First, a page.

1. A usually offensive tactical and strategic technique of warfare used in occupied territory by the enemy
  1. in connection with conventional operations by friendly forces;
  2. independently, as part of territorial defence.
  1. Term used in wars of national liberation and non-international armed conflicts by the dissident armed groups or by organized armed groups attempting to alter the established order by force of arms.

Guerrilla warfare tactics are used for sabotage, ambushes, and attacks on persons and property or against isolated enemy posts. Guerrilla warfare tactics are characterized by mobility, surprise, and prompt disengagement. These tactics take advantage of knowledge of the natural environment and the sympathy (or passive attitude) of the local population. Guerrilla warfare is waged by small widely scattered formations fighting superior forces whose flanks and rear they attack at unexpected places and times. See Armed forces, Combatants, Conflicts not of an international characterAsymmetric warfare; Fighters;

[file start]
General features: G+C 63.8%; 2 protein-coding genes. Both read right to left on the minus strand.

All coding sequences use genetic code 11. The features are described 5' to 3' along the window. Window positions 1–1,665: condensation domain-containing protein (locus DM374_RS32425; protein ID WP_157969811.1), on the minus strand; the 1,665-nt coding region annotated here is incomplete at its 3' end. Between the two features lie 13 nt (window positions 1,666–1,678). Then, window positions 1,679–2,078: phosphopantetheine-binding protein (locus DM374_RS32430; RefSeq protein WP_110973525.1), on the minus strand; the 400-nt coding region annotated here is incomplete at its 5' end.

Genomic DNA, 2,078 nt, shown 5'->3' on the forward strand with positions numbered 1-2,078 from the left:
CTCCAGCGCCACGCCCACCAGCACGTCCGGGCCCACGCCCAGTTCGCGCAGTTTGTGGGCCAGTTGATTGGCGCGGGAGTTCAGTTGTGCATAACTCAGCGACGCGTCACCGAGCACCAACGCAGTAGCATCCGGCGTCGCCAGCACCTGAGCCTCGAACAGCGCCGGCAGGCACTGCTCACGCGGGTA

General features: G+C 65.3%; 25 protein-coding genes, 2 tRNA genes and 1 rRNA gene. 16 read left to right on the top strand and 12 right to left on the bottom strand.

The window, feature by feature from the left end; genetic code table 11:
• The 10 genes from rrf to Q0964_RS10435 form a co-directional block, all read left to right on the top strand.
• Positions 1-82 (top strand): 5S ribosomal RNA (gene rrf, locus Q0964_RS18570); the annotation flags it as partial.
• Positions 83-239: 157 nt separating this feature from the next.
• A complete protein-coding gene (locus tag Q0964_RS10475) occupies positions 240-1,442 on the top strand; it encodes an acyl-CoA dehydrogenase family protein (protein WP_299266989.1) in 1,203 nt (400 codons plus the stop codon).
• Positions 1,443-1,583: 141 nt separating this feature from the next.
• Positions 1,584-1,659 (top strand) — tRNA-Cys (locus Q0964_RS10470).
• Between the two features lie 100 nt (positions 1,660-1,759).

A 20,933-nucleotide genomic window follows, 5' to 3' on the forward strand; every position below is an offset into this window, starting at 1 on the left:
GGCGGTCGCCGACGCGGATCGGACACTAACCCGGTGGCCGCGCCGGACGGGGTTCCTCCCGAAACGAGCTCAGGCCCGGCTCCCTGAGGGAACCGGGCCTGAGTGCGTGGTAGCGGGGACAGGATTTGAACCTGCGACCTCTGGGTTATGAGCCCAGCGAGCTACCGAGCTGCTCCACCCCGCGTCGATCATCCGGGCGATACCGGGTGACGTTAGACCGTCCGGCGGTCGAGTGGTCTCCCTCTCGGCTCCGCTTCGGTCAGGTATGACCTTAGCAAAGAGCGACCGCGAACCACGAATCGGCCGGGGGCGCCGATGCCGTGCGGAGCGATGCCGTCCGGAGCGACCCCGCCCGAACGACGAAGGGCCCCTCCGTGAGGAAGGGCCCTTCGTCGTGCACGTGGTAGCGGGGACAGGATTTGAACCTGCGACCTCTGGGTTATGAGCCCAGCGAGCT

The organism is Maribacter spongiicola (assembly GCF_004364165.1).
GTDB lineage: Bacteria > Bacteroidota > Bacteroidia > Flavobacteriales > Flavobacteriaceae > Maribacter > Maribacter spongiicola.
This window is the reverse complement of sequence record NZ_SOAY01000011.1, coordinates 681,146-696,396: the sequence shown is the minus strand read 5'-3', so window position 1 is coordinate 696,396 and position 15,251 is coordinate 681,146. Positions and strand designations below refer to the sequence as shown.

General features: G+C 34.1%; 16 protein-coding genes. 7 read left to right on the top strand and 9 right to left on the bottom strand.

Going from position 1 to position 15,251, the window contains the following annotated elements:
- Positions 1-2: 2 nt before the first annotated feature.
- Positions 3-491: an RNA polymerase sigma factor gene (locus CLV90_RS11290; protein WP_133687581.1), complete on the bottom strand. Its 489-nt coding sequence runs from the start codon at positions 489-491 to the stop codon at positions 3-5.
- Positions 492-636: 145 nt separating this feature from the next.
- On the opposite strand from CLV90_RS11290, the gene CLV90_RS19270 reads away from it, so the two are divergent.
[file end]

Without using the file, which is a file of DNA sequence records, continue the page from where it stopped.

BAXTER Richard R., “So-Called ‘Unprivileged Belligerency’: Spies, Guerrillas and Saboteurs”, in BYIL, Vol. 28, 1951, pp. 323-345. VEUTHEY Michel, Guérilla et droit humanitaire, Geneva, ICRC, 1983, 451 pp.